Posted Aug 01, 2009 11:59 pm CDT
These are some key criminal justice issues being addressed by the 111th Congress:
• The judiciary committees in both the Senate and the House launched hearings early this year on proposals to eliminate the disparity between sentencing for crack and powder cocaine offenses. Under the current federal sentencing structure, it takes 100 times more powder cocaine than crack to trigger mandatory sentences, even though the drugs are pharmacologically identical. Crack cocaine was long believed to cause a greater degree of violence and addiction, but that myth has been debunked.
Several members of Congress—including Reps. Sheila Jackson Lee, D-Texas; Bobby Scott, D-Va.; and Maxine Waters, D-Calif.—have introduced legislation addressing the cocaine sentencing disparity.
The ABA submitted written statements calling the sentencing disparity “unjustifiable and plainly unjust.” The disparity “has resulted in penalties that sweep too broadly, apply too frequently to lower-level offenders, overstate the seriousness of the offenses, and produce a large racial disparity in sentencing,” said the ABA.
The Obama administration also has joined the effort to change the law. Assistant Attorney General Lanny Breuer testified that Congress’ goal should be to completely eliminate the cocaine sentencing disparity because the current structure “fails to appropriately reflect the differences and similarities between crack and powder cocaine, the offenses involving each form of the drug, and the goal of sentencing serious and major traffickers to significant prison sentences.”
• Bills introduced in the House and Senate would implement a five-year pilot program to address racial and ethnic bias in the criminal justice system. The Justice Integrity Act is sponsored in the House (H.R. 1412) by Rep. Stephen I. Cohen, D-Tenn., and in the Senate (S. 495) by Sen. Benjamin L. Cardin, D-Md. The legislation was drafted with input from the ABA, particularly the Criminal Justice Section and members of the Governmental Affairs Office.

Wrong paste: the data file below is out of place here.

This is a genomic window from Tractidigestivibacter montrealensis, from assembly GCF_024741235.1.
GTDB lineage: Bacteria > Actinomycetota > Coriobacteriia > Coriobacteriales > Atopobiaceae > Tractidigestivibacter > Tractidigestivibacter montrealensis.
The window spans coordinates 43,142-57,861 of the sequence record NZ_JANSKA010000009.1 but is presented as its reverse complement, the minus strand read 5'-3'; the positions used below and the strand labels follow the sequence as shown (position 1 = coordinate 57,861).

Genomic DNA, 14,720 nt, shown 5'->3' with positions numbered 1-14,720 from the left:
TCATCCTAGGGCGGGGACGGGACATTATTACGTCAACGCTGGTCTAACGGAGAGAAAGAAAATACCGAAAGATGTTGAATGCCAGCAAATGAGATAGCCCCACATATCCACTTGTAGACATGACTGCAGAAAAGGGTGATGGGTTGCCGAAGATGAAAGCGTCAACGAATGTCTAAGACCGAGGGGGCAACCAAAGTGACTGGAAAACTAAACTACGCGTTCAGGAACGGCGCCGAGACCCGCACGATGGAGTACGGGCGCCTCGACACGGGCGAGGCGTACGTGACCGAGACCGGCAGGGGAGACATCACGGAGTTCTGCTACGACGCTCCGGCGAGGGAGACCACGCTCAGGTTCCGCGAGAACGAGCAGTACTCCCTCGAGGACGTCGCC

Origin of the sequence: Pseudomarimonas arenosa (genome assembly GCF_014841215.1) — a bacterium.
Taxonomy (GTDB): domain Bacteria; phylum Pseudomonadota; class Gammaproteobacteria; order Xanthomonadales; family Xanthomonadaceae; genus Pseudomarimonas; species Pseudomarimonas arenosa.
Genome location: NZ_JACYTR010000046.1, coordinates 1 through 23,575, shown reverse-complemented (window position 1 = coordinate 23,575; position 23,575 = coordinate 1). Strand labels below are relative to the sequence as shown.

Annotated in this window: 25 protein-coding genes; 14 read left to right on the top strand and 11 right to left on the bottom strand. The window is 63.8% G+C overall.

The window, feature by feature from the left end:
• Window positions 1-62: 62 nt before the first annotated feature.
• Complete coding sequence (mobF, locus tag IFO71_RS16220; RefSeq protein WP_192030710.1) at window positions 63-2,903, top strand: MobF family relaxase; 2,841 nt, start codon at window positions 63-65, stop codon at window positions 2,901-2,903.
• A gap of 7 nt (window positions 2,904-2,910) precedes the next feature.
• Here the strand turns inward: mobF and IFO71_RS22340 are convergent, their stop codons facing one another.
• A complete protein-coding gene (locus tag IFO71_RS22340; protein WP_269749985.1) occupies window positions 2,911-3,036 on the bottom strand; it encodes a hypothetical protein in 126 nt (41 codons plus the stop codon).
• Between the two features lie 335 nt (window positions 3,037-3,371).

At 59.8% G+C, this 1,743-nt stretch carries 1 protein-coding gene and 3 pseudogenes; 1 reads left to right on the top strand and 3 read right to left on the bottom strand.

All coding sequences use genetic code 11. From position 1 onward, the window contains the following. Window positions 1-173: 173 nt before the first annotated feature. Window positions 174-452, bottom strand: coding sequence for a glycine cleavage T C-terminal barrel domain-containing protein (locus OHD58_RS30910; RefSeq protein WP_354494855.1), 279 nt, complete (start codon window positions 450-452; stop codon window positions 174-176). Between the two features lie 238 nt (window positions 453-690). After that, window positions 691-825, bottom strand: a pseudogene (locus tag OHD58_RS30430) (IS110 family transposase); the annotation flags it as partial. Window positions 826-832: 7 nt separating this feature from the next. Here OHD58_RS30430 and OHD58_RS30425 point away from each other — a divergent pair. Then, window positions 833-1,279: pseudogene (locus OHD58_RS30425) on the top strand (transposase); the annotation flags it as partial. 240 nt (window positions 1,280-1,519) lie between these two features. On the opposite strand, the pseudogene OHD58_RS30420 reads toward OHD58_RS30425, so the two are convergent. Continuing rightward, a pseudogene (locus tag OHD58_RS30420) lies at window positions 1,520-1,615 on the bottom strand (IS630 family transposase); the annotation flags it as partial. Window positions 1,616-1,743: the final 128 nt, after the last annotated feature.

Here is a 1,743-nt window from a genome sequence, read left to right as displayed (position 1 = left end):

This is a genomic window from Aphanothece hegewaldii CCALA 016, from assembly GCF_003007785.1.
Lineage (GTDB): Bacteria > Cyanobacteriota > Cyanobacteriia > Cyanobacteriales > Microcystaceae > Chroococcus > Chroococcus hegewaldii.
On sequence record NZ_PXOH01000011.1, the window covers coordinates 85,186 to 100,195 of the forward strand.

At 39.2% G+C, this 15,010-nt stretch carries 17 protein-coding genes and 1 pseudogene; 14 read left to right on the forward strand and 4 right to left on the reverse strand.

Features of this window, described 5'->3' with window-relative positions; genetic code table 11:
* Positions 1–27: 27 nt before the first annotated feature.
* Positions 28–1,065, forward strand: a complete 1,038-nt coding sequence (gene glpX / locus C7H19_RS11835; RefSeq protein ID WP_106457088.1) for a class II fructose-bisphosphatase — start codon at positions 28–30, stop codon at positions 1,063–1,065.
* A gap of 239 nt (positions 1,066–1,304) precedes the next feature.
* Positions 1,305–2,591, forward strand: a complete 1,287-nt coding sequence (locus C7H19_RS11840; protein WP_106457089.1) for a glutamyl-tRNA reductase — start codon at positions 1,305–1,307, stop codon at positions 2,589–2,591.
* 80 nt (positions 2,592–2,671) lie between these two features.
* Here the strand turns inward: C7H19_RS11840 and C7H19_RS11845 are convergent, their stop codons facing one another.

Under the pilot program, U.S. attorneys in 10 districts would form advisory groups to gather data on the presence, cause and extent of racial disparities that may exist at each stage of the criminal justice process. At the end of the five-year period, the Justice Department would submit the findings to Congress along with recommended best practices identified during the program.
• Congress has resumed efforts to reauthorize the Juvenile Justice and Delinquency Prevention Act, which for 30 years has provided crucial protections to youths who come into contact with the juvenile justice system. Some of the ABA’s recommendations to change the act would end the practice of locking up status offenders, such as runaways and truants; require that youths under the age of 18 be held while awaiting trial in facilities for juveniles rather than adult jails; improve conditions at juvenile justice facilities; and reduce disproportionate contact with the justice system among minority youths.
• The proposed Youth Prison Reduction Through Opportunities, Mentoring, Intervention, Support and Education Act would fund programs on evidence-based gang prevention and positive youth development, and bring together communities facing the greatest gang, delinquency and crime challenges through a local council. The bills also would support the hiring and training of youth-oriented policing officers. Chief sponsors of H.R. 1064 are Reps. Scott and Michael Castle, R-Del. The chief sponsors of S. 435 are Sens. Robert P. Casey Jr., D-Pa., and Olympia J. Snowe, R-Maine.
This column is written by the ABA Governmental Affairs Office and discusses ABA advocacy efforts relating to issues being addressed by Congress and the executive branch of the federal government.